I won’t give any of the plot away but will say it has all the elements that, say, a Michael Crichton fan would expect in a book: a secret government investigatory organisation, the accidental discovery of a ‘flawed’ process for a revolutionary new food ingredient, various international parties willing to stop at nothing to get their hands on, and political and corporate intrigue. Alongside the main story, there’s also some gruesome nasty side-lines of a corporate mogul’s business that could almost warrant a whole new book in their own right. There’s a fair sprinkling of science and biochemistry littered throughout to give the main story credibility, but not so much as to leave the average reader overwhelmed or baffled by it all, with lots of easy to read analogies to clarify things.
It was good to have a central character/hero type character that wasn’t the stereotypical action man, but one with all the more usual frailties and fears that most of us might feel in the same situation. There were lots of unexpected twists and turns in the characters’ personal lives that fitted the story perfectly but all totally believable.
The ending is clearly designed to intrigue the reader as to future stories, leaving hints of unfinished business which I’ll be reading up on in the near future. Great book!
See here for Gordon Bickerstaff’s Amazon author page and other books …
This is the latest book by author and fellow blogger, Tom Benson, whose own blog features high in my list of ‘follows.’ Although only recently published, A Taste of Honey has already received a number of very favourable reviews and is proving to be Tom Benson’s most successful work to date. Coinciding with this latest success, the author has also been featured in the latest edition of the UK nationally available Writing Magazine.
Tom is a prolific writer of short stories, flash fiction, novels, and a number of poetry books. In addition to being a great writer and author, he also takes the time to offer advice and support to fellow writers and bloggers. He also contributes to numerous online writing groups, and is one of the founder members of the Indie Author Review Exchange Fb group.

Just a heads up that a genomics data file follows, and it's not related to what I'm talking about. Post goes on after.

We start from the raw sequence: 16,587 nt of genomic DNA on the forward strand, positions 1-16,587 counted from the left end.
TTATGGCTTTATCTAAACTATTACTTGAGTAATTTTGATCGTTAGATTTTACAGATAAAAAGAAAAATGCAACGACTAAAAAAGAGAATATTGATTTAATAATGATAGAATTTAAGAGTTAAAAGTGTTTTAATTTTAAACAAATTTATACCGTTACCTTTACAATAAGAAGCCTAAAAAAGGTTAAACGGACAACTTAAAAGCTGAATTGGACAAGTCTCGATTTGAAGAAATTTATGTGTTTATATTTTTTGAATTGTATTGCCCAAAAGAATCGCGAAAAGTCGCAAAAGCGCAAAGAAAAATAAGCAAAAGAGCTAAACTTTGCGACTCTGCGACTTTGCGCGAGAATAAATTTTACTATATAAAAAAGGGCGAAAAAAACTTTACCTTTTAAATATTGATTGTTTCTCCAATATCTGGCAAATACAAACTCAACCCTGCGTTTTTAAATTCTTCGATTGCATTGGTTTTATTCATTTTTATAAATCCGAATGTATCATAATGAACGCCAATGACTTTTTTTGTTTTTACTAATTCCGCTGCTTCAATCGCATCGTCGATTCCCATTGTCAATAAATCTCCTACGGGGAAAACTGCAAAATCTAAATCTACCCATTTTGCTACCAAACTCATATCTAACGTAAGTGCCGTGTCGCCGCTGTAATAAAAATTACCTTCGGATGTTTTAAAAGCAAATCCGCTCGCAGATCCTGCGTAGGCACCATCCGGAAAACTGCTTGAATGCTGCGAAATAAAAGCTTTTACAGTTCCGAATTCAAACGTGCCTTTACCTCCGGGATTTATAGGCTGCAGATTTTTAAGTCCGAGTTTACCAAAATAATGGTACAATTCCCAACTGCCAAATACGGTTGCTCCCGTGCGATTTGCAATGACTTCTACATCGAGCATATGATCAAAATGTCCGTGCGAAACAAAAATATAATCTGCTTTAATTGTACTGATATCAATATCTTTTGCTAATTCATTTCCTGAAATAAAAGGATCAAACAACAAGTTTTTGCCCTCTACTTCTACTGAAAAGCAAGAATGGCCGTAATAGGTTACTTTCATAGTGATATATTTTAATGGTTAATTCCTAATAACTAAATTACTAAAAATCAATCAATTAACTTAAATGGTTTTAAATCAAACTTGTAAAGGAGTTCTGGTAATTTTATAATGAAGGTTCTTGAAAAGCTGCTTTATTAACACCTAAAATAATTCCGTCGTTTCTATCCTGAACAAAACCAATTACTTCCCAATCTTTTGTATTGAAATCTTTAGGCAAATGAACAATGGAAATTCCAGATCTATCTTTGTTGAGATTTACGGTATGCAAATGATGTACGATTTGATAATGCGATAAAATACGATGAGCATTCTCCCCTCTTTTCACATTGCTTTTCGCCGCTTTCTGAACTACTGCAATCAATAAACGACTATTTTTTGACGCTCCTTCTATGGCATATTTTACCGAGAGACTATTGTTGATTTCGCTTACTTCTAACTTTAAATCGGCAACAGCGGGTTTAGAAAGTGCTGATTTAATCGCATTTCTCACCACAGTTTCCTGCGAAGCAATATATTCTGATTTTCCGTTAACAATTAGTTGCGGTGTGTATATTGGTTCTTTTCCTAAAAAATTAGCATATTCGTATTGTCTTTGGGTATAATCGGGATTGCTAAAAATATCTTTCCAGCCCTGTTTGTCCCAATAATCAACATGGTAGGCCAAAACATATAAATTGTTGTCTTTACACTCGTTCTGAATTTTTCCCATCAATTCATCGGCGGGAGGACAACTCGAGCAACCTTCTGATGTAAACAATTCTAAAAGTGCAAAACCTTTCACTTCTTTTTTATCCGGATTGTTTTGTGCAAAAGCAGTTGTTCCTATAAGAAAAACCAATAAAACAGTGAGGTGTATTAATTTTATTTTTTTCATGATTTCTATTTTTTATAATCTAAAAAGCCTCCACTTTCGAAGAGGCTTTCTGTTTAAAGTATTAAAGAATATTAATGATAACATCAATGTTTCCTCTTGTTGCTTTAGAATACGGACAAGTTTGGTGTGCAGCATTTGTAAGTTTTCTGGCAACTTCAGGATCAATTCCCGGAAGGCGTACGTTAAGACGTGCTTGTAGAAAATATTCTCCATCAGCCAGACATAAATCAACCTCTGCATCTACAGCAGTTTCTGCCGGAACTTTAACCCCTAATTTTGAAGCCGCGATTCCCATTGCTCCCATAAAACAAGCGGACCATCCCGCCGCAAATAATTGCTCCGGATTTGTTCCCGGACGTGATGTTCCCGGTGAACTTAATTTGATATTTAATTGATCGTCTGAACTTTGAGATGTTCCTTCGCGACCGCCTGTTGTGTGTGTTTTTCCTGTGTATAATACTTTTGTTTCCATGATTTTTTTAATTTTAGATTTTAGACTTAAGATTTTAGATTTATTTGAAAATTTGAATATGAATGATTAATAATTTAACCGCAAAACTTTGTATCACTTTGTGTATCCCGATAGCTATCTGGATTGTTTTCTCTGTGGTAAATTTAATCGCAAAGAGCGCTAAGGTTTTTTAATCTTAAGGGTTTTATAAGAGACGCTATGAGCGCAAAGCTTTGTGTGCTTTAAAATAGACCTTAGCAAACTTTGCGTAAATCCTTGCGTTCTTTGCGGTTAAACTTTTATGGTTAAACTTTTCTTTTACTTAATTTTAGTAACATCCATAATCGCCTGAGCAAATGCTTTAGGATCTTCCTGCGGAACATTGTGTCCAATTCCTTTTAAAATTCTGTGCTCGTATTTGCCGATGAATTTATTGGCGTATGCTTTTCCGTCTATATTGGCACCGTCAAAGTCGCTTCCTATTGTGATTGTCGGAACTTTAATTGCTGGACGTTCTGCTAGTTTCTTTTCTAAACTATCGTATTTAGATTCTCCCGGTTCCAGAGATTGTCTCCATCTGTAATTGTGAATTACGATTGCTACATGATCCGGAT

As well as reading this excellent novel, take a look at his blog, as there are some equally excellent short and flash fiction stories to enjoy too along with an absolute treasure trove of writing tips, and highly informative and essential self-publishing advice…
.Further links to Tom Benson’s novels and other writing can be found at:
A Taste of Honey
By Tom Benson
(Available as an eBook from Amazon)
This latest book from Scottish born Tom Benson epitomises what the author does best – fast paced and hard hitting retribution themed action. On the surface this is a relatively simple story of revenge for the loss of a loved one but as the story progresses and expands, the reader is plunged into a nightmare world of unimaginable horror and brutality where the official wheels of justice just don’t suffice; there are some crimes for which the sanctions of a civilised society simply don’t bear any relation to the deserved punishment for said crimes, where the prescribed punishments available most certainly do not fit the crime, and it is in this dark place that the central character, police officer Kimberly Forest, with the help and expertise of colleagues and contacts made through here police work, emphatically redresses that problem. Rather than follow the official lines of inquiry and investigation, Kimberly Forest decides to embark on her own quest for justice, soon discovering the true extent of the horror of what has happened – the central protagonist maybe a police officer, but she’s also a human being; whilst most people would be stricken with grief at the death of a loved one, particularly if that death was in horrific circumstances, and no doubt speculate as to what they would do were they to confront such brutal killers, for most it world remain just that, grief fuelled anger and speculation. But when such anger is combined with the requisite training and skills to carry out such thoughts of retribution, there will always exist the potential for extreme retaliation, which is what we have here…